Wine Recommendation
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Wine Recommendation

Wine:Tamayo Family Vineyards 2004 Pinot Noir, Sleepy Hollow Ranch (Santa Lucia Highlands)

Tamayo Family Vineyards

2004 Pinot Noir, Sleepy Hollow Ranch
(Santa Lucia Highlands)

Santa Lucia Highlands began turning Pinot Noir on its ear about five years ago with big, tannic, alcoholic wines that more resembled Syrah. Now, some growers and producers up there in the western hills of Monterey County have gotten a hold of themselves and began taming the wines to taste like Pinot Noir – albeit Pinot Noir that is still bigger and more powerful than wines from the Russian River, Anderson Valley and the Carneros.

The Tamayo family, with the help from consulting winemaker Charles Hendricks, has gone to Robert Talbott’s Sleepy Hollow Ranch Vineyard to make this wonderfully characterful Pinot. Hendricks, who has his own Hope & Grace brand, has also consulted for Viader, Barnett, Regusci, Paoletti and Bacio Divino – all in the Napa Valley.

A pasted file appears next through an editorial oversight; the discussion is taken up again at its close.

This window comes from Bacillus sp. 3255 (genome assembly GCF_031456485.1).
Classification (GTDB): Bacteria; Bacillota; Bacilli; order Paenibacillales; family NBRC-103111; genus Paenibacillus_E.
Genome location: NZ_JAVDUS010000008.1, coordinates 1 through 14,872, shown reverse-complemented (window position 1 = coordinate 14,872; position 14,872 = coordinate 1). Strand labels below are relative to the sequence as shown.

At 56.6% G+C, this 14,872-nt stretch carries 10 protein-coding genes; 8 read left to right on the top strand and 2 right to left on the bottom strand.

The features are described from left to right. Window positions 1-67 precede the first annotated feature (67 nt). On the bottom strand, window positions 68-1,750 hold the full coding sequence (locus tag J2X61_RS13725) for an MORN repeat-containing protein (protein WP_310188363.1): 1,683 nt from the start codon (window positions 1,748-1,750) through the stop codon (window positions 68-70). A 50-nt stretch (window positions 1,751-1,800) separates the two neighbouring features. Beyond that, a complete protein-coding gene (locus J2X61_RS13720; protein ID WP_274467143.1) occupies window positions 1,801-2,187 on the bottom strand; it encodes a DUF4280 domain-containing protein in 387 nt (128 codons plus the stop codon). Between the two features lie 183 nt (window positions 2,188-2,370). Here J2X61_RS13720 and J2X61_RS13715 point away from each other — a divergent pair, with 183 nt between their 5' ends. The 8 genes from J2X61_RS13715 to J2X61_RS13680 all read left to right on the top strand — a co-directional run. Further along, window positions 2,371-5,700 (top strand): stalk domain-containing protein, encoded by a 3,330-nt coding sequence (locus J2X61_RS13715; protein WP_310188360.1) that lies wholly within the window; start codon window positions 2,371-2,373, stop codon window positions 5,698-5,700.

He’s fashioned this Tamayo Pinot to be redolent of dried cherries and sweet plums which linger. While it’s lighter than most SLH Pinots, one can still discern that it has decidedly mountain fruit. It’s drinking nicely now and will do so over the next six years.

Some of the grapes for this wine came from 37-year-old vines which have been modernized under the tutelage of Talbott for the last dozen years. The wine spent 14 months in French oak, the stated alcohol is 14.2 percent, and there were only 200 cases produced.

Reviewed August 3, 2007 by Alan Goldfarb.

Other reviewed wines from Tamayo Family Vineyards


The Wine

Winery: Tamayo Family Vineyards
Vineyard: Sleepy Hollow Ranch
Vintage: 2004
Wine: Pinot Noir
Appellation: Santa Lucia Highlands
Grape: Pinot Noir
Price: 750ml $28.00

Review Date: 8/3/2007

The Reviewer

Alan Goldfarb

Alan Goldfarb has been writing about and reviewing wine for 17 years. His reviews have been published in the St. Helena Star, San Jose Mercury, San Francisco Examiner, Decanter, and Wine Enthusiast, among others. Not once has he used a point system, star system, or an iconic symbol to quantify a wine. What counts in Mr. Goldfarb’s criteria when judging a wine is: how it tastes in the glass; is it well-constructed; its food compatibility; and presence of redeeming regional attributes.